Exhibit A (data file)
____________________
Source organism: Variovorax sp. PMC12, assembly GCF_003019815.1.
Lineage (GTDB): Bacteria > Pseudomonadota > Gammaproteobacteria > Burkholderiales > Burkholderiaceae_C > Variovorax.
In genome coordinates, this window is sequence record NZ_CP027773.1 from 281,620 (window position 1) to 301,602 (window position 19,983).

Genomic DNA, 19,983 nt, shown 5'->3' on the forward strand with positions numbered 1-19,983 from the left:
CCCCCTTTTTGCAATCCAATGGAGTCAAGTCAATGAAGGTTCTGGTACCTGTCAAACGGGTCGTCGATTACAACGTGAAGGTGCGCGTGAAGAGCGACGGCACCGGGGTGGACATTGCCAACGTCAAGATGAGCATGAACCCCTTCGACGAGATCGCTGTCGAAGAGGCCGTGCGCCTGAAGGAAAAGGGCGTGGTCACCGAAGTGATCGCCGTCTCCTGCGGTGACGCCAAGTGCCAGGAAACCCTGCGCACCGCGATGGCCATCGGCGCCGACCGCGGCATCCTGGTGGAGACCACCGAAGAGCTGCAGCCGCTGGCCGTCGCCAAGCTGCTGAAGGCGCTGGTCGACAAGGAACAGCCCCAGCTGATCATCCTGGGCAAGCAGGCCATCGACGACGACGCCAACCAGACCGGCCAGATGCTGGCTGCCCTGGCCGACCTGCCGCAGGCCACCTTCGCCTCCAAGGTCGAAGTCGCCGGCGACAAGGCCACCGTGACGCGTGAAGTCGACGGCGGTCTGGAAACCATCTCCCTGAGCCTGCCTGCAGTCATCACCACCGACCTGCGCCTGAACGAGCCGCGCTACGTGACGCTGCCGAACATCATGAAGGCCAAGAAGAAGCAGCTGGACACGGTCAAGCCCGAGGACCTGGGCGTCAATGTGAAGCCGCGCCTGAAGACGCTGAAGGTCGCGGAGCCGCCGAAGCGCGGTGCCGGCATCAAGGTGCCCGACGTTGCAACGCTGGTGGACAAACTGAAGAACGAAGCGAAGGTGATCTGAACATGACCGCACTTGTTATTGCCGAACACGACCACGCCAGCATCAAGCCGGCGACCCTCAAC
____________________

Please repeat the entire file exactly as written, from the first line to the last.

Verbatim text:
Source organism: Variovorax sp. PMC12, assembly GCF_003019815.1.
Lineage (GTDB): Bacteria > Pseudomonadota > Gammaproteobacteria > Burkholderiales > Burkholderiaceae_C > Variovorax.
In genome coordinates, this window is sequence record NZ_CP027773.1 from 281,620 (window position 1) to 301,602 (window position 19,983).

Genomic DNA, 19,983 nt, shown 5'->3' on the forward strand with positions numbered 1-19,983 from the left:
CCCCCTTTTTGCAATCCAATGGAGTCAAGTCAATGAAGGTTCTGGTACCTGTCAAACGGGTCGTCGATTACAACGTGAAGGTGCGCGTGAAGAGCGACGGCACCGGGGTGGACATTGCCAACGTCAAGATGAGCATGAACCCCTTCGACGAGATCGCTGTCGAAGAGGCCGTGCGCCTGAAGGAAAAGGGCGTGGTCACCGAAGTGATCGCCGTCTCCTGCGGTGACGCCAAGTGCCAGGAAACCCTGCGCACCGCGATGGCCATCGGCGCCGACCGCGGCATCCTGGTGGAGACCACCGAAGAGCTGCAGCCGCTGGCCGTCGCCAAGCTGCTGAAGGCGCTGGTCGACAAGGAACAGCCCCAGCTGATCATCCTGGGCAAGCAGGCCATCGACGACGACGCCAACCAGACCGGCCAGATGCTGGCTGCCCTGGCCGACCTGCCGCAGGCCACCTTCGCCTCCAAGGTCGAAGTCGCCGGCGACAAGGCCACCGTGACGCGTGAAGTCGACGGCGGTCTGGAAACCATCTCCCTGAGCCTGCCTGCAGTCATCACCACCGACCTGCGCCTGAACGAGCCGCGCTACGTGACGCTGCCGAACATCATGAAGGCCAAGAAGAAGCAGCTGGACACGGTCAAGCCCGAGGACCTGGGCGTCAATGTGAAGCCGCGCCTGAAGACGCTGAAGGTCGCGGAGCCGCCGAAGCGCGGTGCCGGCATCAAGGTGCCCGACGTTGCAACGCTGGTGGACAAACTGAAGAACGAAGCGAAGGTGATCTGAACATGACCGCACTTGTTATTGCCGAACACGACCACGCCAGCATCAAGCCGGCGACCCTCAAC